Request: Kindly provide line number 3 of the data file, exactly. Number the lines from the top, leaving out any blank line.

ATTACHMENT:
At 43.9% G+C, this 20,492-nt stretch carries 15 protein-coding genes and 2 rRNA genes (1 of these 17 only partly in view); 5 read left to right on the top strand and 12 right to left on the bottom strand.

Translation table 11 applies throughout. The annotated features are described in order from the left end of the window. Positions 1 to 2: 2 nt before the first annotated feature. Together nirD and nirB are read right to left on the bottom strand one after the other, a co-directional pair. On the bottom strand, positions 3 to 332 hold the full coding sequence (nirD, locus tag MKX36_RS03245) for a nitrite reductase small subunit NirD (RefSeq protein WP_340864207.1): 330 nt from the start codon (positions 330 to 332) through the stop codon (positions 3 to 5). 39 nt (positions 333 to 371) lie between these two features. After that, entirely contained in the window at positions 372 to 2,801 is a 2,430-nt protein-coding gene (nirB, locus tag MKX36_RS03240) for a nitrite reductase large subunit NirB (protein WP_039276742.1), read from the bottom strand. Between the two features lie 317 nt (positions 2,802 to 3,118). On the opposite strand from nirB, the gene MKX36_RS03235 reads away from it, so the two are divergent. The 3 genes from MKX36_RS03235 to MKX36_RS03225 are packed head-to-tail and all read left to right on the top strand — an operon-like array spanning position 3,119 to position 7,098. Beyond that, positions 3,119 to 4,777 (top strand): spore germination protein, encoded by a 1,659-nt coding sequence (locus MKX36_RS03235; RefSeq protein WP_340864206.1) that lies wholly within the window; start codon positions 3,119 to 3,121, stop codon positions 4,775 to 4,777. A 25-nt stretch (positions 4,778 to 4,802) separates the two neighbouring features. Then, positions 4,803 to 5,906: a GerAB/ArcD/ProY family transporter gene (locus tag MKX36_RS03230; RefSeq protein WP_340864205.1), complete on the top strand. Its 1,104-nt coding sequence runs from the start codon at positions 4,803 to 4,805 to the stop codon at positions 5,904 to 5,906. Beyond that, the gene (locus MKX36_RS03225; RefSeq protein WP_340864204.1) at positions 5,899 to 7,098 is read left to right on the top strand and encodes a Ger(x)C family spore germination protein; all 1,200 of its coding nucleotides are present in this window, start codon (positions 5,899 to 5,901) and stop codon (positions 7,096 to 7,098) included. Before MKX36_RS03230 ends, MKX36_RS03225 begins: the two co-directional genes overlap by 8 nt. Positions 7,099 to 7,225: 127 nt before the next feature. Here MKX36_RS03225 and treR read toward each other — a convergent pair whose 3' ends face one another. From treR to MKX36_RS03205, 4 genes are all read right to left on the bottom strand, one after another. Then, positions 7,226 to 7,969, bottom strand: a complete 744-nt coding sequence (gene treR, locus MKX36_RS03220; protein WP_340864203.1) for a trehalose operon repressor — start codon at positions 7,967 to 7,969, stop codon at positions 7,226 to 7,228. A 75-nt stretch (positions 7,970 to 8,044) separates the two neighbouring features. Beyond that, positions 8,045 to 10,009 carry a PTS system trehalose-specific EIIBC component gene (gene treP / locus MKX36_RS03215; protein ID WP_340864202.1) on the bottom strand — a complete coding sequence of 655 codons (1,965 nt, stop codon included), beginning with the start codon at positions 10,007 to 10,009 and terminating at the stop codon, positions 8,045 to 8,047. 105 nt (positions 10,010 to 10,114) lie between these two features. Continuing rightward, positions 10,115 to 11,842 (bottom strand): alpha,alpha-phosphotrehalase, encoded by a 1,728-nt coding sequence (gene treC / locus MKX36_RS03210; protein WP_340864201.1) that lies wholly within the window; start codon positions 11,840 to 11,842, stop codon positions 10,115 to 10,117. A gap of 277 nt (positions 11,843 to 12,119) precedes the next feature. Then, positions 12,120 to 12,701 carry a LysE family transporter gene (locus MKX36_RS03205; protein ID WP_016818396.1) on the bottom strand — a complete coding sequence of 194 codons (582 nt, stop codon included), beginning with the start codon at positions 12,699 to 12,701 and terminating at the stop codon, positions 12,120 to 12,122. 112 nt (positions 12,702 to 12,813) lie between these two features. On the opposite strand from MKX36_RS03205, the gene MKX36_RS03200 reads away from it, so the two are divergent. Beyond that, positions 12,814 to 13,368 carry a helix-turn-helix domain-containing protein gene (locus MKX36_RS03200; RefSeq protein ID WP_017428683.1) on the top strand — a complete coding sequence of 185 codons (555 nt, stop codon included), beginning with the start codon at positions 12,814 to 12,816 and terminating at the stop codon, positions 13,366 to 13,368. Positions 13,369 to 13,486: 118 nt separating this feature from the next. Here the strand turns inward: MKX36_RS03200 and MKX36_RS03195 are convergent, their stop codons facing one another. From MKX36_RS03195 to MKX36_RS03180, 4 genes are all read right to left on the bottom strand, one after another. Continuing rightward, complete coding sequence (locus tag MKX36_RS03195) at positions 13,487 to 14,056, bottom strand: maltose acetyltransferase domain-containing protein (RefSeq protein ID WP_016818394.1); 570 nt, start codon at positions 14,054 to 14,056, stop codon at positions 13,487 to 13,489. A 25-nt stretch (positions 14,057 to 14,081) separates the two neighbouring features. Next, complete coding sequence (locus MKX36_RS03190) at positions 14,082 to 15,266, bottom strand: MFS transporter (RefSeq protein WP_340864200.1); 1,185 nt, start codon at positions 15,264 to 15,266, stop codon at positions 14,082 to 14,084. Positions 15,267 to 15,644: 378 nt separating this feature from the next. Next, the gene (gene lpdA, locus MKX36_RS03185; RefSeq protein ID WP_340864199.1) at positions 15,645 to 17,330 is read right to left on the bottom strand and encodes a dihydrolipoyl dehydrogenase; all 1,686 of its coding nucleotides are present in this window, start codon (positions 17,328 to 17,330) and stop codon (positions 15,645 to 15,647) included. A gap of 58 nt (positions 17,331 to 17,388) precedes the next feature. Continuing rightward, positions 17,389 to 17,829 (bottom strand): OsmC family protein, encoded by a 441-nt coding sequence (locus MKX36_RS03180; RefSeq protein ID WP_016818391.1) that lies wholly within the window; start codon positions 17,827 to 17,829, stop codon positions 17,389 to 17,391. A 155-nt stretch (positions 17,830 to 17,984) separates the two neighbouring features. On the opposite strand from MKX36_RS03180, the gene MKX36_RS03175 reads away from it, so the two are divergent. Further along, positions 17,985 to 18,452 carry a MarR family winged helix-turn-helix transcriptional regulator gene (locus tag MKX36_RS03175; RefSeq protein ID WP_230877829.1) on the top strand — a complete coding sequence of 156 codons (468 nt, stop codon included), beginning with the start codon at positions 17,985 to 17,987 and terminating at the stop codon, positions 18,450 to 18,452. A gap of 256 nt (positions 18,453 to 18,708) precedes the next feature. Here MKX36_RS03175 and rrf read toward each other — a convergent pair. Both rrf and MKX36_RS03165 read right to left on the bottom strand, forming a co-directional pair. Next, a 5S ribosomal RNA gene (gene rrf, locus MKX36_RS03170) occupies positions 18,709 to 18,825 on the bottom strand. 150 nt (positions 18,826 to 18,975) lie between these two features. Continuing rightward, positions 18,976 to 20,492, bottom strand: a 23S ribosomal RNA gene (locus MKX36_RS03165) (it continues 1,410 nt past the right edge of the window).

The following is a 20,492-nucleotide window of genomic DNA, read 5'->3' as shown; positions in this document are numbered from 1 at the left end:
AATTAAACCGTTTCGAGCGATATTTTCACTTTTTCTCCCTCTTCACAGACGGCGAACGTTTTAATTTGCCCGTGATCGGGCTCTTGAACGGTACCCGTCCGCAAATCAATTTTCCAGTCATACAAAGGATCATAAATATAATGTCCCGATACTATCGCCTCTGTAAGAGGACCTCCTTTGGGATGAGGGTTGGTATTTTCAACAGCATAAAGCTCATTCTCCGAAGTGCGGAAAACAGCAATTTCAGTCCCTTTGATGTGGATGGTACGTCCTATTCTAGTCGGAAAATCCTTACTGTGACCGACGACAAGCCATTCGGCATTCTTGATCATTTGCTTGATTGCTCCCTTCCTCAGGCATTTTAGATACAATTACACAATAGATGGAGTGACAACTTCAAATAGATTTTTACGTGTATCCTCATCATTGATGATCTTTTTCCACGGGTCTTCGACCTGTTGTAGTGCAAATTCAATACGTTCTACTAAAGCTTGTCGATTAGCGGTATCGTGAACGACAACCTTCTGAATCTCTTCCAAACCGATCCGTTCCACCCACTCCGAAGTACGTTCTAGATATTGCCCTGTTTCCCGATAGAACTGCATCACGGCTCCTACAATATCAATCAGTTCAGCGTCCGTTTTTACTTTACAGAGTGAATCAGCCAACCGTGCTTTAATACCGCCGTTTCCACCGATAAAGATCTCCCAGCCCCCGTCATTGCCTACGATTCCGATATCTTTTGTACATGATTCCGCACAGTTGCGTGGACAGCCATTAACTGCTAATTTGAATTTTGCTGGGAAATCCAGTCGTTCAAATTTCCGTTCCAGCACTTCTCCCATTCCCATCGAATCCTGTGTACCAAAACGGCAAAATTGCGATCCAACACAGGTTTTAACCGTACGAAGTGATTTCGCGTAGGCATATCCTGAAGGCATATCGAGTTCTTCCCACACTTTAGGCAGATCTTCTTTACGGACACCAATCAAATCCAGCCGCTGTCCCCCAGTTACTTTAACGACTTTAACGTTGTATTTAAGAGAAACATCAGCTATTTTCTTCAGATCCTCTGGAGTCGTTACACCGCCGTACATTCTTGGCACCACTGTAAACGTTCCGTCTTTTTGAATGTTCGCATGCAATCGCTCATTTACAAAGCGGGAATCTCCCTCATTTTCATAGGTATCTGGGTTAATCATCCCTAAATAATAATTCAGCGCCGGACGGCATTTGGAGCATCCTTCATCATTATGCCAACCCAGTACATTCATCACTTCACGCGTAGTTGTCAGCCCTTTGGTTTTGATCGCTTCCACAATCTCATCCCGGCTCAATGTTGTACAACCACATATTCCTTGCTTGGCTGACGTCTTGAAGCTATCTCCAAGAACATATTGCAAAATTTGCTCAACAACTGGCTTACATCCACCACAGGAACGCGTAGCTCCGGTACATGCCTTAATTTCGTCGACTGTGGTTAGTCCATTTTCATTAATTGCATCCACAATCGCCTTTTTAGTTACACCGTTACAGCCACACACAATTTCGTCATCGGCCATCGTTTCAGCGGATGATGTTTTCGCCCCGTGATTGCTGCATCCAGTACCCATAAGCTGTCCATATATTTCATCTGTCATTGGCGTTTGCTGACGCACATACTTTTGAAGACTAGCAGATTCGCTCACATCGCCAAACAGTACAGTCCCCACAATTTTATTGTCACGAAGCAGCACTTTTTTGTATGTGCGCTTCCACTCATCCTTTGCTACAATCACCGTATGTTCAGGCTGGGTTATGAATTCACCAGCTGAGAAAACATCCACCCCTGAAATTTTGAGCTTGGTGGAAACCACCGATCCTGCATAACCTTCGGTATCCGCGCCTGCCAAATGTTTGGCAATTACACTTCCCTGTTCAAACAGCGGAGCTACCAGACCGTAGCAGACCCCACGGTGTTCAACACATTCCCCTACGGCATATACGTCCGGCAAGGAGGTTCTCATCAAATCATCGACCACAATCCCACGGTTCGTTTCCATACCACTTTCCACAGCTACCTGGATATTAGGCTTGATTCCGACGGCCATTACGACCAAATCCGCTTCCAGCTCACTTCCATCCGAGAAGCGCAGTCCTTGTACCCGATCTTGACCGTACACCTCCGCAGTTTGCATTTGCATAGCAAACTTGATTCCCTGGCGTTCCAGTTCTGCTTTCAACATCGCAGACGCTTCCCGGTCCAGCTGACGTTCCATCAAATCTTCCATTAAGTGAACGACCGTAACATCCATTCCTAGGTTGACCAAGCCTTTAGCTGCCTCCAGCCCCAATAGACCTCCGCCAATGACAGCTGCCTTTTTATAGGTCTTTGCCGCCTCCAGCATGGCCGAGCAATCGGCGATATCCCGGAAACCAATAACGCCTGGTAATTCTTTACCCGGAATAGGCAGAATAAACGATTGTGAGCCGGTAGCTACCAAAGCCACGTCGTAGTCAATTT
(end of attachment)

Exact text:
The following is a 20,492-nucleotide window of genomic DNA, read 5'->3' as shown; positions in this document are numbered from 1 at the left end: